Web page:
*CIcely Tyson is one heck of a legend! And there’s a strong possibility the next awards season will recognize her for just that (hello, Emmys!).
The 80-year-old acclaimed actress talked with theGrio‘s Chris Witherspoon about reprising her lauded role in the TV version of “The Trip to Bountiful.”
Not only that, she got quite emotional discussing the legacy of groundbreaking, historical black films and its impact on the black diaspora.
Tyson is no stranger to TV. In fact, her iconic work extends across TV, film and theatre. She’s known for her TV roles as Kunta Kinte’s mother in “Roots” and Miss Jane Pittman — a southern black woman who lived through slavery, Jim Crow and the Civil Rights Movement in “The Autobiography of Miss Jane Pittman.”
Also, she’s known for her Academy Award nominated role as a sharecropping wife and mother in “Sounder.”
She discussed the impact of her roles and taking part in cinematic black history.
“There’s no question that Roots sort of put a needle in everybody,” Tyson said. “Anywhere I go in the world people will look at me and say ‘Roots.’ It stimulated an interest in their history. Secondly I think… I’m sorry…I can’t [talk about it] because I get choked up.”
And she acknowledged the impact her groundbreaking films of the past and today’s films like “Lee Daniels’ The Butler,” “Mandela: Long Walk to Freedom” and “12 Years a Slave” have on black youth.
“The one thing that I appreciate about what has happened in the past few years is the fact that each one of those major films, The Butler, 12 Years a Slave and Mandela, suddenly to me became history lessons for our youth,” she said.
Tyson goes on to talk about how it’s the black community’s job to teach black youth about their history.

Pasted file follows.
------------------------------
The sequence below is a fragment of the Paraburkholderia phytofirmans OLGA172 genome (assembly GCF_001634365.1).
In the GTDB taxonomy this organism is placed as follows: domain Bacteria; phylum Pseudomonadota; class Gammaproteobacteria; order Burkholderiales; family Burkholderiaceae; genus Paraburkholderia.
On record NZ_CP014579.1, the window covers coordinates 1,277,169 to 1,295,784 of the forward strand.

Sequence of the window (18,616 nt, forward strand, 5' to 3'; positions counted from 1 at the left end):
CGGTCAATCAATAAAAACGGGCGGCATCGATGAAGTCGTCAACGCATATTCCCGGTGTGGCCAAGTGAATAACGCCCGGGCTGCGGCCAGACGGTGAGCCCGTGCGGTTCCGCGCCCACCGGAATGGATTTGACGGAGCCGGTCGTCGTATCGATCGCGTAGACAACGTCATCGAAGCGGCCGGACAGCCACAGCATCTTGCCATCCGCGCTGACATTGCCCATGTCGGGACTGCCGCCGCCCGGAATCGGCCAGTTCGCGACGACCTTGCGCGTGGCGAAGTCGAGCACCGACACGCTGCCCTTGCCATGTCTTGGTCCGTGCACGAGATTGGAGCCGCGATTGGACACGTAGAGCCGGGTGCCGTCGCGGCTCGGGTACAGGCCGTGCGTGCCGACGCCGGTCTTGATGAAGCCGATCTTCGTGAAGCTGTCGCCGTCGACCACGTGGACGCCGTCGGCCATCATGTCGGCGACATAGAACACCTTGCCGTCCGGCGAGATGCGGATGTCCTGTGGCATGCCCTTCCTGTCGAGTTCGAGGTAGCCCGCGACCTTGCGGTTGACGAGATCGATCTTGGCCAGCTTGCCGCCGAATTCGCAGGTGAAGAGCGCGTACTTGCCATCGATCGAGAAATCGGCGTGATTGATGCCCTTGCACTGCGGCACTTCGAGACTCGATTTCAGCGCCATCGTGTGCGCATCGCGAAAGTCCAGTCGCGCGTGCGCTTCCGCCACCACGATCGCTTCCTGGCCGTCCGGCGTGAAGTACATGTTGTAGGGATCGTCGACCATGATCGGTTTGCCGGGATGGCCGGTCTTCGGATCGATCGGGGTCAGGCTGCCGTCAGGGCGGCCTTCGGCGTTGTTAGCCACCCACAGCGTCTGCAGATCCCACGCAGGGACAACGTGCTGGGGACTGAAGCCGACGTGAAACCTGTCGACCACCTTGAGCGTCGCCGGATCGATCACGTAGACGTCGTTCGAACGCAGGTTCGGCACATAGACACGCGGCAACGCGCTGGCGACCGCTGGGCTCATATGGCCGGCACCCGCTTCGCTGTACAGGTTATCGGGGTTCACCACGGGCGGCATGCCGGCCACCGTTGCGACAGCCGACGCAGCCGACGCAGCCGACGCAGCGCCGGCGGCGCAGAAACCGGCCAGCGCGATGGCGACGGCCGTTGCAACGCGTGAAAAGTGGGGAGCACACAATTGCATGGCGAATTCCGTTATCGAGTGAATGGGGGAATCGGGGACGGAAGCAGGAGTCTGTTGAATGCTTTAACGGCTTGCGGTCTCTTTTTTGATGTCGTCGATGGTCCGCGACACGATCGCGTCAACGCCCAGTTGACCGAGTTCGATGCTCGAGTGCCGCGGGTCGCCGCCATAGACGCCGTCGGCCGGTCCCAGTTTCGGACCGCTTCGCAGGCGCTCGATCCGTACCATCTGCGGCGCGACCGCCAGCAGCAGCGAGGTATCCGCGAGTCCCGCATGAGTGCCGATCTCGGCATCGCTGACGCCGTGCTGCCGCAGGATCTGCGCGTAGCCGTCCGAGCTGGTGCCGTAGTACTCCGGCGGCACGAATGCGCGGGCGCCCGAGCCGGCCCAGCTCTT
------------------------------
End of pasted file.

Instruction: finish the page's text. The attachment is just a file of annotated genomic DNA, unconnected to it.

“They are not taught our history in school and if we don’t teach them they won’t know who they are, or what they are, or why they are even here,” she said. “I could not be more grateful for those three major works.”
Tyson continued with:
“I think it’s extremely important for young people. That’s who I hope get a chance to see it most,” Tyson said. “I think it gives them a greater understanding and respect for elders, which I think is missing in youth today. They don’t want to hear what you have to say, and they certainly don’t do what you direct them to do.”
Her broadway to TV co-star of the Lifetime movie, Vanessa Williams, added her two cents about Tyson’s impact on her as an actress as well.
“[Cicely Tyson] paved the way,” Williams added. “We’re talking about Roots, We’re talking about Miss Jane Pittman. She was the person that I looked up to as an actor sitting on my parents’ bed watching event TV, back in the day and saying, ‘one day I can do that.’”
“The Trip to Bountiful” aired Saturday night. Check Lifetime’s listings for upcoming re-runs.
Watch theGrio interview below: